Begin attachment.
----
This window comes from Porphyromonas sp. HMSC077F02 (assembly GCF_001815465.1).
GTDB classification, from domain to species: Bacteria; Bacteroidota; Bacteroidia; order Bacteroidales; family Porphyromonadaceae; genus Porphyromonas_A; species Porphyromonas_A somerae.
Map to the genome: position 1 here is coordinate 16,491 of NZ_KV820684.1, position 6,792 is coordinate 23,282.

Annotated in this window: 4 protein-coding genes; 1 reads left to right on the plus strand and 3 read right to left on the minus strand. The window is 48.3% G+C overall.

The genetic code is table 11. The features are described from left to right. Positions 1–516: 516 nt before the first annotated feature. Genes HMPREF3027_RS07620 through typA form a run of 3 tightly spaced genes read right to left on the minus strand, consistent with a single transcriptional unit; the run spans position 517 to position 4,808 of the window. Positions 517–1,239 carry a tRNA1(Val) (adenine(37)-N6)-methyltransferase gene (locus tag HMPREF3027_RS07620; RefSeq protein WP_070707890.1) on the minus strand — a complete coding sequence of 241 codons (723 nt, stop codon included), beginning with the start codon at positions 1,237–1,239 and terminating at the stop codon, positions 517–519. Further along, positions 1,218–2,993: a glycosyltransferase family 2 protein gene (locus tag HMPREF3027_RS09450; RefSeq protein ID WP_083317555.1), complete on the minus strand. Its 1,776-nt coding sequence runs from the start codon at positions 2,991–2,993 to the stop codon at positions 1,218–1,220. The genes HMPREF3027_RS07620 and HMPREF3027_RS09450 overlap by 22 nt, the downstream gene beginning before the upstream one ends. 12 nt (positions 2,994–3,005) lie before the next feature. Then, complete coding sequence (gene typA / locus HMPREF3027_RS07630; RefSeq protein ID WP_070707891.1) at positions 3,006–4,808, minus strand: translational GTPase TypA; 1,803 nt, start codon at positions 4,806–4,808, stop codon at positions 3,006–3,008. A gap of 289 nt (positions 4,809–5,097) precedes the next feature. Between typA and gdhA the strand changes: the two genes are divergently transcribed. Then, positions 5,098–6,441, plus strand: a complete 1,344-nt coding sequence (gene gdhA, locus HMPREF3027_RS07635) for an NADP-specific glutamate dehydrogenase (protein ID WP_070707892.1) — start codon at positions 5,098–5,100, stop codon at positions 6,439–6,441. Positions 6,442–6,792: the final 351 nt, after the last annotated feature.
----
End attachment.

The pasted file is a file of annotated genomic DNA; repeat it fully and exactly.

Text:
This window comes from Porphyromonas sp. HMSC077F02 (assembly GCF_001815465.1).
GTDB classification, from domain to species: Bacteria; Bacteroidota; Bacteroidia; order Bacteroidales; family Porphyromonadaceae; genus Porphyromonas_A; species Porphyromonas_A somerae.
Map to the genome: position 1 here is coordinate 16,491 of NZ_KV820684.1, position 6,792 is coordinate 23,282.

Annotated in this window: 4 protein-coding genes; 1 reads left to right on the plus strand and 3 read right to left on the minus strand. The window is 48.3% G+C overall.

The genetic code is table 11. The features are described from left to right. Positions 1–516: 516 nt before the first annotated feature. Genes HMPREF3027_RS07620 through typA form a run of 3 tightly spaced genes read right to left on the minus strand, consistent with a single transcriptional unit; the run spans position 517 to position 4,808 of the window. Positions 517–1,239 carry a tRNA1(Val) (adenine(37)-N6)-methyltransferase gene (locus tag HMPREF3027_RS07620; RefSeq protein WP_070707890.1) on the minus strand — a complete coding sequence of 241 codons (723 nt, stop codon included), beginning with the start codon at positions 1,237–1,239 and terminating at the stop codon, positions 517–519. Further along, positions 1,218–2,993: a glycosyltransferase family 2 protein gene (locus tag HMPREF3027_RS09450; RefSeq protein ID WP_083317555.1), complete on the minus strand. Its 1,776-nt coding sequence runs from the start codon at positions 2,991–2,993 to the stop codon at positions 1,218–1,220. The genes HMPREF3027_RS07620 and HMPREF3027_RS09450 overlap by 22 nt, the downstream gene beginning before the upstream one ends. 12 nt (positions 2,994–3,005) lie before the next feature. Then, complete coding sequence (gene typA / locus HMPREF3027_RS07630; RefSeq protein ID WP_070707891.1) at positions 3,006–4,808, minus strand: translational GTPase TypA; 1,803 nt, start codon at positions 4,806–4,808, stop codon at positions 3,006–3,008. A gap of 289 nt (positions 4,809–5,097) precedes the next feature. Between typA and gdhA the strand changes: the two genes are divergently transcribed. Then, positions 5,098–6,441, plus strand: a complete 1,344-nt coding sequence (gene gdhA, locus HMPREF3027_RS07635) for an NADP-specific glutamate dehydrogenase (protein ID WP_070707892.1) — start codon at positions 5,098–5,100, stop codon at positions 6,439–6,441. Positions 6,442–6,792: the final 351 nt, after the last annotated feature.